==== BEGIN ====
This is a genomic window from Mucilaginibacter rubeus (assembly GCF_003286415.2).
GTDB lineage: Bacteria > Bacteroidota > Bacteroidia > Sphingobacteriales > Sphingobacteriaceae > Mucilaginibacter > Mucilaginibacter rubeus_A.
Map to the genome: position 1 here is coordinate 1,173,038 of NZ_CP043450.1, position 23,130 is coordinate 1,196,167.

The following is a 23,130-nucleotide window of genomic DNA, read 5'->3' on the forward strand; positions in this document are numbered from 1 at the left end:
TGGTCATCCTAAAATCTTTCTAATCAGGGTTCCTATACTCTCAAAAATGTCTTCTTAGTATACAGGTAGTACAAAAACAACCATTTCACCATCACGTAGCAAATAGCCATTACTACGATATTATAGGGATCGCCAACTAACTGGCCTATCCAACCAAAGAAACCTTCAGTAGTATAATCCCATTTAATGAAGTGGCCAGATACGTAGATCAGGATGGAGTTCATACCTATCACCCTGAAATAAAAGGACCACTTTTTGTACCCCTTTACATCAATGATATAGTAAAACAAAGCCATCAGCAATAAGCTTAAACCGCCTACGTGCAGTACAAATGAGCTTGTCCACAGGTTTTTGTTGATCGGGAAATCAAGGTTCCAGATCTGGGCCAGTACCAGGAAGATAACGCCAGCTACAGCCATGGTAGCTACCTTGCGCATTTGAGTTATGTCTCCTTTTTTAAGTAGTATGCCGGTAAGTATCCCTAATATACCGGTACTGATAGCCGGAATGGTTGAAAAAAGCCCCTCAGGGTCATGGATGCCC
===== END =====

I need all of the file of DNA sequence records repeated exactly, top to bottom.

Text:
This is a genomic window from Mucilaginibacter rubeus (assembly GCF_003286415.2).
GTDB lineage: Bacteria > Bacteroidota > Bacteroidia > Sphingobacteriales > Sphingobacteriaceae > Mucilaginibacter > Mucilaginibacter rubeus_A.
Map to the genome: position 1 here is coordinate 1,173,038 of NZ_CP043450.1, position 23,130 is coordinate 1,196,167.

The following is a 23,130-nucleotide window of genomic DNA, read 5'->3' on the forward strand; positions in this document are numbered from 1 at the left end:
TGGTCATCCTAAAATCTTTCTAATCAGGGTTCCTATACTCTCAAAAATGTCTTCTTAGTATACAGGTAGTACAAAAACAACCATTTCACCATCACGTAGCAAATAGCCATTACTACGATATTATAGGGATCGCCAACTAACTGGCCTATCCAACCAAAGAAACCTTCAGTAGTATAATCCCATTTAATGAAGTGGCCAGATACGTAGATCAGGATGGAGTTCATACCTATCACCCTGAAATAAAAGGACCACTTTTTGTACCCCTTTACATCAATGATATAGTAAAACAAAGCCATCAGCAATAAGCTTAAACCGCCTACGTGCAGTACAAATGAGCTTGTCCACAGGTTTTTGTTGATCGGGAAATCAAGGTTCCAGATCTGGGCCAGTACCAGGAAGATAACGCCAGCTACAGCCATGGTAGCTACCTTGCGCATTTGAGTTATGTCTCCTTTTTTAAGTAGTATGCCGGTAAGTATCCCTAATATACCGGTACTGATAGCCGGAATGGTTGAAAAAAGCCCCTCAGGGTCATGGATGCCC